Contributor: Bob Klein
It has been such a long time since I've been back, and the idea of recalling my Duke years fills me with joy. Yes, I have a "Stead Story," about one of those Sunday morning sessions we used to call "Sunday School."
I knew the experience would be very stressful! I had prepared a talk on agammaglobulinemia, but was petrified about standing up and giving it to that audience, especially with Dr. Stead in the front row, watching me with those piercing eyes.
On the night before, I had my first date with my wife-to-be, Corny Force. We were dancing and all I could talk about was agammaglobulinemia and my forthcoming presentation. Because of that, I suppose she thought I was very strange, whispering "Agammaglobulinemia" while we were dancing to Good Night Sweetheart! The next day I woke up with a fever.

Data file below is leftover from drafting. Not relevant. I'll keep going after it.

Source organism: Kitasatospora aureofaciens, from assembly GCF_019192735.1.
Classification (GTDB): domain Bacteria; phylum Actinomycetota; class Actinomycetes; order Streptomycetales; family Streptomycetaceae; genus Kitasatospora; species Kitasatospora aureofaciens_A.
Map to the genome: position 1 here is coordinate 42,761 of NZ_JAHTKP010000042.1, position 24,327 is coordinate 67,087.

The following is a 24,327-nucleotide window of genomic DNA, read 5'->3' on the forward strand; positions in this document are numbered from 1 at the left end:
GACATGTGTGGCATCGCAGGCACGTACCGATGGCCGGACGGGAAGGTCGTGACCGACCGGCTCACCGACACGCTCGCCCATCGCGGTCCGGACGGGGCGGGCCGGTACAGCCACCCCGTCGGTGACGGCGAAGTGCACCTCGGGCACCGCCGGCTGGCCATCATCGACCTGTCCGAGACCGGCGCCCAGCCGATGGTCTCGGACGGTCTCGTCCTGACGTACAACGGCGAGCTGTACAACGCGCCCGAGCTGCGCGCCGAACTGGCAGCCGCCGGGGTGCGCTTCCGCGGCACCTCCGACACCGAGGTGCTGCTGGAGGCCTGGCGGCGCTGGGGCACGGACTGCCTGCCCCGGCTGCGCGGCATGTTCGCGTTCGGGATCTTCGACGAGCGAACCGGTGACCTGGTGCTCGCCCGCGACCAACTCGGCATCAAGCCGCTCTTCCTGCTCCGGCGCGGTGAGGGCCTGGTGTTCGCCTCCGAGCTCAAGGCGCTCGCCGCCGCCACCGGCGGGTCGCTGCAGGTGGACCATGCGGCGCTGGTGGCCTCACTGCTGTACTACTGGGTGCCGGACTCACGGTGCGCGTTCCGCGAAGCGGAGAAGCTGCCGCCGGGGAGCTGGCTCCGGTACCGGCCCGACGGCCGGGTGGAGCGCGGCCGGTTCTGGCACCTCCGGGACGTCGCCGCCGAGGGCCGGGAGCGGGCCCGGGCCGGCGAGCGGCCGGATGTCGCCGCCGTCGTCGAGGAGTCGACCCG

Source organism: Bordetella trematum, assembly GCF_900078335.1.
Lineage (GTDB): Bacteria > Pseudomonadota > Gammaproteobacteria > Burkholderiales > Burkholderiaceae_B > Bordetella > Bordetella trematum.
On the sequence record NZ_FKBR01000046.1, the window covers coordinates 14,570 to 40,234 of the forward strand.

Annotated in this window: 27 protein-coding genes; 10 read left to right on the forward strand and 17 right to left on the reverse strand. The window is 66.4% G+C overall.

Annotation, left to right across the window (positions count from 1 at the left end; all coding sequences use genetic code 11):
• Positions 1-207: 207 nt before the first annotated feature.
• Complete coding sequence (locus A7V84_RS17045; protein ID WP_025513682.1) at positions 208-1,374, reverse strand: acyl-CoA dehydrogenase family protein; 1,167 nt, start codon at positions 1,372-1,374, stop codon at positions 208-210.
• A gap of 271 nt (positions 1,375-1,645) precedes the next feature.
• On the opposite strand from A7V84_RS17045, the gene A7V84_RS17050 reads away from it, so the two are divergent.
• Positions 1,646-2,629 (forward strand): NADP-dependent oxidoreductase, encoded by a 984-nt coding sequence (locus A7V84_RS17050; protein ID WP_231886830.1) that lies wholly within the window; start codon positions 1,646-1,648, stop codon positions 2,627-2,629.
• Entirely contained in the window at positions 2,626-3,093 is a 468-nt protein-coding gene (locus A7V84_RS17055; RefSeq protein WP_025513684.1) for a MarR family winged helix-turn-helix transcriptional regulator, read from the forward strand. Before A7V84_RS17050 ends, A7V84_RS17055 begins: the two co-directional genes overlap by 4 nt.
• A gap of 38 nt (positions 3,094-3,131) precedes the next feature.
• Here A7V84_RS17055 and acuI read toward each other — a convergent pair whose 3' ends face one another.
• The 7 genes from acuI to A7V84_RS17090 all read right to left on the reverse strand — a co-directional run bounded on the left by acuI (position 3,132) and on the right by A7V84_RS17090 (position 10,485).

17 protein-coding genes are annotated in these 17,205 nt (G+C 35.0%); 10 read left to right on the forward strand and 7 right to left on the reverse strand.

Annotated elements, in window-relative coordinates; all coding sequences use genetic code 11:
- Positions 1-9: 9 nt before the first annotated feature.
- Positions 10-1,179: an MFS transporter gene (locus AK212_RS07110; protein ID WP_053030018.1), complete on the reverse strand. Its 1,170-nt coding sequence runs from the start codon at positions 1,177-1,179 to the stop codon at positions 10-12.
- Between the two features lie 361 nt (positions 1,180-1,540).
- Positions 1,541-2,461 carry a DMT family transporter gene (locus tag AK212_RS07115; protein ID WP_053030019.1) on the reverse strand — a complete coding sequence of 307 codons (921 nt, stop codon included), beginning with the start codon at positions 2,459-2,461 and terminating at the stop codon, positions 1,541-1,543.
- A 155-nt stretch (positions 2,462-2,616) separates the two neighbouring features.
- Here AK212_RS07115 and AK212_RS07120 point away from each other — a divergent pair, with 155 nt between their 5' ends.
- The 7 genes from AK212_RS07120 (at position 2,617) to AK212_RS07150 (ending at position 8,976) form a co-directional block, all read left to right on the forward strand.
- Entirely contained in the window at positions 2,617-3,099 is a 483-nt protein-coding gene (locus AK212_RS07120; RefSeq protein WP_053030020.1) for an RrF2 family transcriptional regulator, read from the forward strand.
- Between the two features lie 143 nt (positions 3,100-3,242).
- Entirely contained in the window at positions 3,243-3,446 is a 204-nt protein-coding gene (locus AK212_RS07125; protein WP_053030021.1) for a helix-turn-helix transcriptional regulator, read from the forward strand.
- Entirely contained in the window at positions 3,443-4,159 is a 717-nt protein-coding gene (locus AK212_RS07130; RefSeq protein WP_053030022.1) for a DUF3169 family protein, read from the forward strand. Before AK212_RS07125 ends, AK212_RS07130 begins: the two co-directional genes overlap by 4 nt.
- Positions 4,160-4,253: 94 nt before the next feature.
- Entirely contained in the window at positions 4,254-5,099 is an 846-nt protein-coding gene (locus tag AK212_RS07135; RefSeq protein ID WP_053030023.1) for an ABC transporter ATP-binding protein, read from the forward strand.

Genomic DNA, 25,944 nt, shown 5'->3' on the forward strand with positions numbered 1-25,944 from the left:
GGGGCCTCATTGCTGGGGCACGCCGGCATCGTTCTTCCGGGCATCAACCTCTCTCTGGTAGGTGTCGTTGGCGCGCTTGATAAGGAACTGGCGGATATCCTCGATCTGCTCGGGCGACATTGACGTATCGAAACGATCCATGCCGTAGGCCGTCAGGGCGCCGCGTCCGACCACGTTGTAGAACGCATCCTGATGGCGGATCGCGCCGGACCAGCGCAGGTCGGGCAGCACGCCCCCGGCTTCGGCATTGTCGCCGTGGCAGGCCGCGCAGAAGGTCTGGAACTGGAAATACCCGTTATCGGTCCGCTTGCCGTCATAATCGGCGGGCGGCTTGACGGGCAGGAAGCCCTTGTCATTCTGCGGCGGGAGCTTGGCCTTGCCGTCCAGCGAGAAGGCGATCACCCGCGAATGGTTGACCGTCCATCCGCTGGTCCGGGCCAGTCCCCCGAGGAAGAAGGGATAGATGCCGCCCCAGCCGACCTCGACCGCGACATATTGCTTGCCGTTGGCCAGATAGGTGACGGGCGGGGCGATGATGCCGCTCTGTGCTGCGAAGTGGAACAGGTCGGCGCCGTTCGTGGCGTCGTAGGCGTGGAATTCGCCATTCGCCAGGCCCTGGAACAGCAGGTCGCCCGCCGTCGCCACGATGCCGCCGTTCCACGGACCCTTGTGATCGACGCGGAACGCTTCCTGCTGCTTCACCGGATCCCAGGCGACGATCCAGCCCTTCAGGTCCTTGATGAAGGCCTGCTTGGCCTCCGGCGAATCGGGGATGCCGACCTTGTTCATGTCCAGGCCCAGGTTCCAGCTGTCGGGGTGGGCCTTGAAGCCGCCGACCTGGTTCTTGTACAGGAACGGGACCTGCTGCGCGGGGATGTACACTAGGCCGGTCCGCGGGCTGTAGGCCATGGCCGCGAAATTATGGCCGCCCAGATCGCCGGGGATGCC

Three hours after the talk, which I managed to give despite coughing and shivering, I was admitted to Drake ward in the six-bed unit, under Syd Osterhout's care with a diagnosis of "primary atypical pneumonia."
Dr. Stead visited me the next day, and I recall two things he said, "Bob, I have always thought it's good for doctors to get sick now and then because that helps them know what patients are experiencing."
He gave me that famous Stead half-smile and added, "You did a great job explaining agammaglobulinemia, as I knew you would, and I knew the Sunday school talk would be a difficult experience for you, but I hardly thought it would be enough to land you in the hospital!"